His energy and oratorical skills and harmonious voice earned him such a reputation that within a year and a half, he was invited to preach in London, at the historic New Park Street Chapel. The congregation of 232 was so impressed, it voted for him to preach an additional six months. He moved to the city and never left. As word spread of his abilities, he was invited to preach throughout London and the nation. No chapel seemed large enough to hold those who wanted to hear the "the preaching sensation of London." He preached to tens of thousands in London's greatest halls—Exeter, Surry Gardens, Agricultural. In 1861 his congregation, which kept extending his call, moved to the new Metropolitan Tabernacle, which seated 5,600.

At the centre of controversy

Spurgeon did not go unnoticed in the secular press. On the one hand, his sermons were published in the Monday edition of the London Times, and even the New York Times. On the other hand, he was severely criticized by more traditional Protestants. His dramatic flair—he would pace the platform, acting out biblical stories, and fill his sermons with sentimental tales of dying children, grieving parents, and repentant harlots—offended many, and he was called "the Exeter Hall demagogue" and "the pulpit buffoon."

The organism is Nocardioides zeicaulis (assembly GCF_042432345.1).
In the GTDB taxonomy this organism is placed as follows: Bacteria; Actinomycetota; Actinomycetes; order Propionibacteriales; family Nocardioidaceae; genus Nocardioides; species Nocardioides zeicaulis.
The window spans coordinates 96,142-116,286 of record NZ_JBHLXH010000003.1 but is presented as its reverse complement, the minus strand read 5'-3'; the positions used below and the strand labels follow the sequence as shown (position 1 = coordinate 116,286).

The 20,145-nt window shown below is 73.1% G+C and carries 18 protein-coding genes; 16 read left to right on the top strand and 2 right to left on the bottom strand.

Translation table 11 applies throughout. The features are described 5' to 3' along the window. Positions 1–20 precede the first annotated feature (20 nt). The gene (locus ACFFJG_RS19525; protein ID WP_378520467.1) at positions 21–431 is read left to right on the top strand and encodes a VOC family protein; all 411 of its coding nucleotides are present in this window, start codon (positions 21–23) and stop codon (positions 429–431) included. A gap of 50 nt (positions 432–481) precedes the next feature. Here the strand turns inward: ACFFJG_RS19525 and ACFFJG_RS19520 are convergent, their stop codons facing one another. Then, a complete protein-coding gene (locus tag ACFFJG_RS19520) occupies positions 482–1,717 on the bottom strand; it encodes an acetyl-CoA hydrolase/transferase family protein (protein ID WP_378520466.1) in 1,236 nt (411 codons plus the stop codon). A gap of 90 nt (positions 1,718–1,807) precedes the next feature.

Spurgeon replied, "I am perhaps vulgar, but it is not intentional, save that I must and will make people listen. My firm conviction is that we have had enough polite preachers."

Not only his style, but his convictions created controversy as well. He never flinched from strong preaching: in a sermon on Acts 26:28, he said, "Almost persuaded to be a Christian is like the man who was almost pardoned, but he was hanged; like the man who was almost rescued, but he was burned in the house. A man that is almost saved is damned."

On certain subjects, he was incapable of moderation: Rome, ritualism, hypocrisy, and modernism—the last of which became the centre of a controversy that would mark his last years in ministry.